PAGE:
"At once timely and timeless."
"A wonderfully inventive novel about love, illness, and the devastating loneliness of isolation."
"Evocative. . . . Moore shines when channeling readers' collective fears for the future."
"Carley Moore's voice is a necessary joy in our current exacting times. With each of her works, her skills get sharper and her heart cracks wider–Panpocalypse is a masterpiece of fierce queer honesty, taking on the intricacies of our bodies and our minds, the city and the state, with fearless passion and bold, political intelligence. We need this book right now, and we'll need it in all the nows to come."
–Michelle Tea, author of Against Memoir: Complaints, Confessions & Criticisms
"Panpocalypse is a rousing, eerily enchanting, and verve-filled exploration of love and life in the midst of brittle collapse and upheaval. Moore's sharp and provocative voice adds much-needed complexity to the public discourse about the impact of COVID-19 on queer and disabled communities."
–Jamia Wilson, author of Young Gifted and Black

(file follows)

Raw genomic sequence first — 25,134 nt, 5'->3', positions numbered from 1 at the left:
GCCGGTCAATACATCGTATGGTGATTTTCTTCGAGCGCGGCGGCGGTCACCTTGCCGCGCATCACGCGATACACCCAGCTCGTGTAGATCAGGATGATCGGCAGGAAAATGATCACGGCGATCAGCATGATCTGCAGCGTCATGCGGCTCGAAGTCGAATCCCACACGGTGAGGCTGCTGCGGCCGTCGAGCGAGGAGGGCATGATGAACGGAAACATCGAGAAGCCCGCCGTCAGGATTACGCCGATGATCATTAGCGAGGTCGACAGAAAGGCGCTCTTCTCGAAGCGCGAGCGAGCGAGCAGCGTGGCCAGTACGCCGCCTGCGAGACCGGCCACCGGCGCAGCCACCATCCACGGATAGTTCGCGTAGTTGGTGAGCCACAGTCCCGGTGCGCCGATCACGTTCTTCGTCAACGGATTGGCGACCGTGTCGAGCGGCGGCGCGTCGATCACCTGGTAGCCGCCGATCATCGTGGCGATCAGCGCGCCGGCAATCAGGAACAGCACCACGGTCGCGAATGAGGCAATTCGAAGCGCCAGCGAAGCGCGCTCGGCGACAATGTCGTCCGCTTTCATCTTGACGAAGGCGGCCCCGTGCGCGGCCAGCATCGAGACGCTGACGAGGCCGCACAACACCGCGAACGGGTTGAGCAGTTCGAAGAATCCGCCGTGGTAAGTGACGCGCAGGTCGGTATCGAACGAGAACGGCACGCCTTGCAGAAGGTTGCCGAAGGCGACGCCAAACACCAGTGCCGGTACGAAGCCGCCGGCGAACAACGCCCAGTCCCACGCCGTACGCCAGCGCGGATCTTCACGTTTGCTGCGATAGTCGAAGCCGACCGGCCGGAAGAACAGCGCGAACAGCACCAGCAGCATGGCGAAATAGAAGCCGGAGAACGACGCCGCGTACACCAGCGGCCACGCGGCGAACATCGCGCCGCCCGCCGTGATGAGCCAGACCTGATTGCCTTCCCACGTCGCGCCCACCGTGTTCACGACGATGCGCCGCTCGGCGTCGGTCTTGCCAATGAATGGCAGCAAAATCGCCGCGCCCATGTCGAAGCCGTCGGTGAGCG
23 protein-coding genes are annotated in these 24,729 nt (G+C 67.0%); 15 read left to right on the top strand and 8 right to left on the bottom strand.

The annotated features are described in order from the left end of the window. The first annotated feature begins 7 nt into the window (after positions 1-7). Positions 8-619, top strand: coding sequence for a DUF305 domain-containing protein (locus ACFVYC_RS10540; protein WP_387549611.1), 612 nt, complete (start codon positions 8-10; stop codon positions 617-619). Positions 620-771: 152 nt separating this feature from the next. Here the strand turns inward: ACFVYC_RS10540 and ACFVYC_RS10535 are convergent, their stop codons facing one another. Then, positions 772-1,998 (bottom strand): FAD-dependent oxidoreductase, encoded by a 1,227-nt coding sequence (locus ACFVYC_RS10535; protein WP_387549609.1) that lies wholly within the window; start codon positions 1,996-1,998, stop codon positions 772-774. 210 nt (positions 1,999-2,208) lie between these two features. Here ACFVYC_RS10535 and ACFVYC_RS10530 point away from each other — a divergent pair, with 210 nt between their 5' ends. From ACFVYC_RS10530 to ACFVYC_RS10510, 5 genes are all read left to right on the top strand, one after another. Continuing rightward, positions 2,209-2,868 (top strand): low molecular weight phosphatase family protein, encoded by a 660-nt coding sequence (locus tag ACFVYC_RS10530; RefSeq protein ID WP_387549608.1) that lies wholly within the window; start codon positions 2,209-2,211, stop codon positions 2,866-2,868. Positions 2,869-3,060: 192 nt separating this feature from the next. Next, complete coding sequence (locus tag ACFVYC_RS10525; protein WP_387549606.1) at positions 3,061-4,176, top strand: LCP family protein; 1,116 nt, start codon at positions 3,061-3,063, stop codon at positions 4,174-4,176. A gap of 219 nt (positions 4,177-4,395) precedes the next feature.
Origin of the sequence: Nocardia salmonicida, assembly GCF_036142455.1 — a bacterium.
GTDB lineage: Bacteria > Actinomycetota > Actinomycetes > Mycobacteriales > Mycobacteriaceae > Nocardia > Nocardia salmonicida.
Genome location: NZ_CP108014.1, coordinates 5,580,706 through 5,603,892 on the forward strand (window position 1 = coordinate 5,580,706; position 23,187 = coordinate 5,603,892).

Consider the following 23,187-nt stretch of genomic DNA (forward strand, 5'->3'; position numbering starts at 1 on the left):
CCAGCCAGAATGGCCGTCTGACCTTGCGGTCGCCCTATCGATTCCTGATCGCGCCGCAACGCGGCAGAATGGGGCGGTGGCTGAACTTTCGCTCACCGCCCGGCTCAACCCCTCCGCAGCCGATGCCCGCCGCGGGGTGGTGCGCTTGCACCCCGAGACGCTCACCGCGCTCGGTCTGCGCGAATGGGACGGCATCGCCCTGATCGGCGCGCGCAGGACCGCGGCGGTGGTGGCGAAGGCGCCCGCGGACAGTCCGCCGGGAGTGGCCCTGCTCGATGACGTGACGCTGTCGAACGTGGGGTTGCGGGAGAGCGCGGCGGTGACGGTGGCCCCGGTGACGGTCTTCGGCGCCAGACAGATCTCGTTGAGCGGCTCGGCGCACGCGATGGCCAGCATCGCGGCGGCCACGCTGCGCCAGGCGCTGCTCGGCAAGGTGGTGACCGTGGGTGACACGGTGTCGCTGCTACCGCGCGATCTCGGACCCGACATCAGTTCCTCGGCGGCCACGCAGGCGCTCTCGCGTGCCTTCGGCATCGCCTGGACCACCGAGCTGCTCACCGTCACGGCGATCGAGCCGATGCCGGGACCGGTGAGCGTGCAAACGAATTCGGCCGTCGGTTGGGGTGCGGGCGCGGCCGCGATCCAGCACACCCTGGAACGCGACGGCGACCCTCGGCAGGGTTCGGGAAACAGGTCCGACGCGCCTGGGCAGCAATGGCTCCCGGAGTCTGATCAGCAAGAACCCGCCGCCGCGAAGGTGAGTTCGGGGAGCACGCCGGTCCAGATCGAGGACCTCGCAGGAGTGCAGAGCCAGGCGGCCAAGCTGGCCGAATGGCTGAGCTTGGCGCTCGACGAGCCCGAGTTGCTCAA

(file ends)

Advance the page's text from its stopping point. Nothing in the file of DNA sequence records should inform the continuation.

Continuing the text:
"Here's the sexy, sad, queer, disabled, time-bending romp through the bleak pandemic landscape that you've been waiting for! No one lays herself as bare on the page as Carley Moore, and Panpocalypse is her most naked work to date. Whoever you are, and wherever you need your bike to take you, this book will speak to the universal need for love, touch, and acceptance in the hardest of times."
–Lynn Melnick, author of Refusenik
is the pandemic novel we all need–honest, raw, sexy, sad, joyful, and so, so smart. I couldn't put this book down. The prose crackles, the story line shimmers; it has the energy of a queer, disabled Elena Ferrante living in modern-day New York City. There's gritty reality, and there's also the most fun escapist fantasy (and time travel!). Panpocalypse
is a must-read for anyone who has yearned for connection in quarantined times." –Amy Shearn, author of Unseen City
"Carley Moore's stunning novel captures the haunted dreams of our present world and the dire imaginings of an uncertain future. With the main character's bicycle rides through an anxious and lonely city, Moore tells a story of queer longing that moves between past and present, imagination and memory, all the while taking pleasure and grief and hope by the hand and bringing them along as a mooring against social decay. This is a powerful story, naked and mournful, but also sharp and sensual and playful. It's a book that will linger with you for weeks and months and years." –James Polchin, author of Indecent Advances: A Hidden History of True Crime and Prejudice Before Stonewall